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The organization actively exploits marketing tools in order to extract the maximum income that the domestic market can offer it. Its financial position at the end of 2015 can be described as sufficient to invest in further growth. However, the company’s competitors, in particular, Express Scripts, are also actively increasing their financial strength. Therefore, the company’s revenue growth was 2.7% behind the growth of Express Scripts revenue, and it was 15.7% in 2015 (Porter et al., 2016). The company shows an even bigger gap in EBIDTA, which is almost 7% behind the same indicator of Express Scripts and amounts to 17.2% (Porter et al., 2016). Thus, the company should look at the steps of Express Scripts and make the necessary adjustments to its current strategy.
Despite the growing competition, dynamism, and, consequently, market uncertainty, the company maintains its leading position in the domestic market. It has a strong financial position and advanced marketing tools at its disposal. However, the competitors are taking aggressive steps, which are able to undermine CVS’s position in the market and even reduce its market share. Insurers’ preoccupation by cost reductions and growth in demand for generics indicates a transition to the stage of price competition. Thus, as part of a growth strategy, a company should consider a cost leadership strategy. In support of this strategy, CVS may also consider a backward integration strategy.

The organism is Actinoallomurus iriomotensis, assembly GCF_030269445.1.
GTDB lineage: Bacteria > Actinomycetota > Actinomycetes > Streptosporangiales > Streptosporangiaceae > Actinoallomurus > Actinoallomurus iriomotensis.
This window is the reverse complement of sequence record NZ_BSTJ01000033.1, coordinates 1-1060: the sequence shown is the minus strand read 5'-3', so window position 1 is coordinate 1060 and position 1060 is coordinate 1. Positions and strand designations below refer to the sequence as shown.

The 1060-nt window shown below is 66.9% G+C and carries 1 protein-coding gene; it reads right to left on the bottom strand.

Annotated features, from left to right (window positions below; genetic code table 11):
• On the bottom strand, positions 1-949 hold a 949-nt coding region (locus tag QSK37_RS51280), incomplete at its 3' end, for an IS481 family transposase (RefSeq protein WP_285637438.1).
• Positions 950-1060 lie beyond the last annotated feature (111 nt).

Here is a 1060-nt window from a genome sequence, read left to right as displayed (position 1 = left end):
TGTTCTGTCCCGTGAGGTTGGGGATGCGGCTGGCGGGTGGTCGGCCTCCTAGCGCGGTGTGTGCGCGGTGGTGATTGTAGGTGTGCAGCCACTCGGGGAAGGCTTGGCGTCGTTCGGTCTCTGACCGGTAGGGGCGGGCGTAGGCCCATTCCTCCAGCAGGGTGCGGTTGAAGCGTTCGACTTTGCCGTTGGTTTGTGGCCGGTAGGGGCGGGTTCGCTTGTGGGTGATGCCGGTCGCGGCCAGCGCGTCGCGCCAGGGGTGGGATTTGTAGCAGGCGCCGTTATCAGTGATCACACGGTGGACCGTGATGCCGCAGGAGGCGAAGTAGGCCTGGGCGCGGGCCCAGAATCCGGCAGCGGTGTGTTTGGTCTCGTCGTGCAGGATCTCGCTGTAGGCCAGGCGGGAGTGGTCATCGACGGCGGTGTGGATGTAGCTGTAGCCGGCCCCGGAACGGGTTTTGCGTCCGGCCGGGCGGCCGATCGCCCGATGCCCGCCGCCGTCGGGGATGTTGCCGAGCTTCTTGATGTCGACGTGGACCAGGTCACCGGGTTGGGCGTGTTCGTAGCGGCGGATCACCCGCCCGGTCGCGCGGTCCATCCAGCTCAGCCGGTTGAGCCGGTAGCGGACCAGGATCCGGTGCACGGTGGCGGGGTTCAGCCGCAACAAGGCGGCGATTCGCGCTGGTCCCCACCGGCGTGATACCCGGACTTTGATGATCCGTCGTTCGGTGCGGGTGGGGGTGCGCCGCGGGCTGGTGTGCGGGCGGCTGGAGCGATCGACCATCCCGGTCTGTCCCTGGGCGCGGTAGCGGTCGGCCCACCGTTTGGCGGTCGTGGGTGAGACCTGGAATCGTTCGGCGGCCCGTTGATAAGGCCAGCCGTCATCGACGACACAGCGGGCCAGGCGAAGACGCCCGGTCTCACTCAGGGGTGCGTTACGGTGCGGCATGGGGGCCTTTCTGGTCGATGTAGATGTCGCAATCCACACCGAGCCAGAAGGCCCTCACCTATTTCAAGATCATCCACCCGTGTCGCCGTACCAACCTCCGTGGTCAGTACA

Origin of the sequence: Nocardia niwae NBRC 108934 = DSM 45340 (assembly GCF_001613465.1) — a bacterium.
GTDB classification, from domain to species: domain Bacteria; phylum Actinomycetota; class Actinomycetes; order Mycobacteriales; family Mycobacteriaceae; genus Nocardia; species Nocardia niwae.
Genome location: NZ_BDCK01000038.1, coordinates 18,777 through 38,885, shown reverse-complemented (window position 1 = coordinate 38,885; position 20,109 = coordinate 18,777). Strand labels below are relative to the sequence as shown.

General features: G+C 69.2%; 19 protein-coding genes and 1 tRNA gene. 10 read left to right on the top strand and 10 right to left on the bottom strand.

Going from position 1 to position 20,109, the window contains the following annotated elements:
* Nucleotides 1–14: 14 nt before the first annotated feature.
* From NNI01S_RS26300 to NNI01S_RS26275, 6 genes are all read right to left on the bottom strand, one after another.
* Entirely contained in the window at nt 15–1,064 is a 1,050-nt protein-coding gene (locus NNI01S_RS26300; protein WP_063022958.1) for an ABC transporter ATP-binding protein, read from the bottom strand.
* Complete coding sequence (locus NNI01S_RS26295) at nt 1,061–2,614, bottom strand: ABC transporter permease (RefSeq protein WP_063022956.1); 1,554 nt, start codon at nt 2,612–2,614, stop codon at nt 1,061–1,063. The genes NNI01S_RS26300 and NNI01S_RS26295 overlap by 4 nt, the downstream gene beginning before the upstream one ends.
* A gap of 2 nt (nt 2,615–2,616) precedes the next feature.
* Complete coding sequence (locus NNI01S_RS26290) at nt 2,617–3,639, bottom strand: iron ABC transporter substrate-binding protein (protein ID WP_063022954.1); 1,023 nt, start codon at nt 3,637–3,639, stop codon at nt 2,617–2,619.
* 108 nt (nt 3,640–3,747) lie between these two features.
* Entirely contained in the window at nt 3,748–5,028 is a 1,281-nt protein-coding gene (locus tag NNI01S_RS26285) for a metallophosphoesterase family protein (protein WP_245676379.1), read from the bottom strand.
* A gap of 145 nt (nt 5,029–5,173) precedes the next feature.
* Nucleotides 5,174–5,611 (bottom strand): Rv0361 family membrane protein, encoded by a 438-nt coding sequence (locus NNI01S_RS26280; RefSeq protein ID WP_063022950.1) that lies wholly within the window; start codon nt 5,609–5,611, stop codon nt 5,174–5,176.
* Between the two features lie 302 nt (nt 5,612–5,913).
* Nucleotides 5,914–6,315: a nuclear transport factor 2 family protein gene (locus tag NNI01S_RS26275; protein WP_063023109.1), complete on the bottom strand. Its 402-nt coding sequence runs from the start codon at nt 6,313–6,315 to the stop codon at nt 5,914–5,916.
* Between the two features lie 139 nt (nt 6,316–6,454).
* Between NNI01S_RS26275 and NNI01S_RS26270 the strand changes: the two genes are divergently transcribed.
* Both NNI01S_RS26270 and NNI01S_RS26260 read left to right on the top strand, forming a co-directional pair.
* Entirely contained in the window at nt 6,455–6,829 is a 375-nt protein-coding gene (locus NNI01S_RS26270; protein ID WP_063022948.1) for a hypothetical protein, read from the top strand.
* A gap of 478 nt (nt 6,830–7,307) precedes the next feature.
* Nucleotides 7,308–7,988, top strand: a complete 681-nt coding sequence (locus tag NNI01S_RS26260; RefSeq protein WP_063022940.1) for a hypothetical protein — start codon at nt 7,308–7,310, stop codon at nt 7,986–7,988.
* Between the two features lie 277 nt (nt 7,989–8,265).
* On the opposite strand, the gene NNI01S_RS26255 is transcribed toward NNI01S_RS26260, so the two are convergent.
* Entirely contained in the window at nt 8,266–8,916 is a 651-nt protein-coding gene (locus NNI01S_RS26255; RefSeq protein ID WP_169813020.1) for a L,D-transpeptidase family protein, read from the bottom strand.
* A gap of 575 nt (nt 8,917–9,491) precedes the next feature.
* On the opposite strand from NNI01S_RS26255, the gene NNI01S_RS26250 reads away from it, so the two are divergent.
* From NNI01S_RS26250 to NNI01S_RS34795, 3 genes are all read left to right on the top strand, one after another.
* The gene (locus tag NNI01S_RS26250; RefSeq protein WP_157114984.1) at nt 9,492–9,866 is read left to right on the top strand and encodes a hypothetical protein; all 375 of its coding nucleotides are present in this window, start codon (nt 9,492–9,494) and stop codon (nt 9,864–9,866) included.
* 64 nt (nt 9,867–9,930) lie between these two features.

The backward integration would reduce the power of suppliers. The company would be able to establish independent production and sale of active pharmaceutical elements or specialize initially on their production and subsequent sale at lower prices. In this case, the establishment by the company of joint production of medicines with foreign, in particular, Asian companies would allow it to reduce initial capital investments and risks.
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Finally, the company must apply its information systems and marketing knowledge to find the possibility of retail sales of its products abroad. Therefore, the management can smoothly extend its sales to markets with a smaller cultural and economic gap, in particular, in the Canadian market. It can also find admirers of American-quality goods in European and Australian markets. By placing production in the Eastern markets, the management can fully exploit their enormous size for sales while reducing logistics costs. In this way, the company can use the limited capabilities of the domestic market and, at the same time, remain the leader in the industry. Now, it can significantly expand its influence through access to the global market.